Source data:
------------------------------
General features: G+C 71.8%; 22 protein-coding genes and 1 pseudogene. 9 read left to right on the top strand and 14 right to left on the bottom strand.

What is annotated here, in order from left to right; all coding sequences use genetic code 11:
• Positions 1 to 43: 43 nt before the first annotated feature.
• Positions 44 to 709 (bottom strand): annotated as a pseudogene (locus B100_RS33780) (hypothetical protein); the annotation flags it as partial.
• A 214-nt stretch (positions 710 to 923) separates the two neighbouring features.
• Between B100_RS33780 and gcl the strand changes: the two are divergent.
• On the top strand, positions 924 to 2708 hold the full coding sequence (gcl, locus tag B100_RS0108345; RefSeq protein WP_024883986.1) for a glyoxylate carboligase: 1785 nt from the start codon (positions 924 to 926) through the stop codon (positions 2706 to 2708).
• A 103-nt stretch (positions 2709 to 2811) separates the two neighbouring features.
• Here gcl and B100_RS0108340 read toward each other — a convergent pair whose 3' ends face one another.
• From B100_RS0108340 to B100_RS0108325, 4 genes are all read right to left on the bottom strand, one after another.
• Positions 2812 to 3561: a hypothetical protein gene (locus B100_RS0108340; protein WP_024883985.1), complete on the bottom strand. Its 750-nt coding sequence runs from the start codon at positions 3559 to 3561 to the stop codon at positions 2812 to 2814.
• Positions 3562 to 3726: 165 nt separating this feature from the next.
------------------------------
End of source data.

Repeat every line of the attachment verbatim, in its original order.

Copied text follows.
General features: G+C 71.8%; 22 protein-coding genes and 1 pseudogene. 9 read left to right on the top strand and 14 right to left on the bottom strand.

What is annotated here, in order from left to right; all coding sequences use genetic code 11:
• Positions 1 to 43: 43 nt before the first annotated feature.
• Positions 44 to 709 (bottom strand): annotated as a pseudogene (locus B100_RS33780) (hypothetical protein); the annotation flags it as partial.
• A 214-nt stretch (positions 710 to 923) separates the two neighbouring features.
• Between B100_RS33780 and gcl the strand changes: the two are divergent.
• On the top strand, positions 924 to 2708 hold the full coding sequence (gcl, locus tag B100_RS0108345; RefSeq protein WP_024883986.1) for a glyoxylate carboligase: 1785 nt from the start codon (positions 924 to 926) through the stop codon (positions 2706 to 2708).
• A 103-nt stretch (positions 2709 to 2811) separates the two neighbouring features.
• Here gcl and B100_RS0108340 read toward each other — a convergent pair whose 3' ends face one another.
• From B100_RS0108340 to B100_RS0108325, 4 genes are all read right to left on the bottom strand, one after another.
• Positions 2812 to 3561: a hypothetical protein gene (locus B100_RS0108340; protein WP_024883985.1), complete on the bottom strand. Its 750-nt coding sequence runs from the start codon at positions 3559 to 3561 to the stop codon at positions 2812 to 2814.
• Positions 3562 to 3726: 165 nt separating this feature from the next.